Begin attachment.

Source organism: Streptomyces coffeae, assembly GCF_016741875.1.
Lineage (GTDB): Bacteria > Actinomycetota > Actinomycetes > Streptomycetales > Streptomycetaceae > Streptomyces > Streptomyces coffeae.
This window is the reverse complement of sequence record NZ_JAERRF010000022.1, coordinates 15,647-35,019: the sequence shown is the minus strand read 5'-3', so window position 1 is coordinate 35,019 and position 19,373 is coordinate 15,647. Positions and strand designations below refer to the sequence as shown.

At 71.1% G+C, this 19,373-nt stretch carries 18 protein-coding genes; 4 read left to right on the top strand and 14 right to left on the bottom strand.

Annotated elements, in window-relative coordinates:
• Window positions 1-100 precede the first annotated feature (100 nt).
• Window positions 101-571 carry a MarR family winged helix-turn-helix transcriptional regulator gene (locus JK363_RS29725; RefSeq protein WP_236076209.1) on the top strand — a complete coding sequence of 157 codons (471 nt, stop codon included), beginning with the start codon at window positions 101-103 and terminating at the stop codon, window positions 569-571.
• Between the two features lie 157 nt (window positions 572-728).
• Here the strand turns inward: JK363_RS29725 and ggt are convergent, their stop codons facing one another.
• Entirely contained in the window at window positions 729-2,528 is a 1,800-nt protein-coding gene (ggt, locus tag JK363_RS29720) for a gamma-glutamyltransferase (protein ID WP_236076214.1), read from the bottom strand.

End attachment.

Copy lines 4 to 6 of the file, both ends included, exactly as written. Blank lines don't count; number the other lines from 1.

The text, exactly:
At 71.1% G+C, this 19,373-nt stretch carries 18 protein-coding genes; 4 read left to right on the top strand and 14 right to left on the bottom strand.

Annotated elements, in window-relative coordinates:
• Window positions 1-100 precede the first annotated feature (100 nt).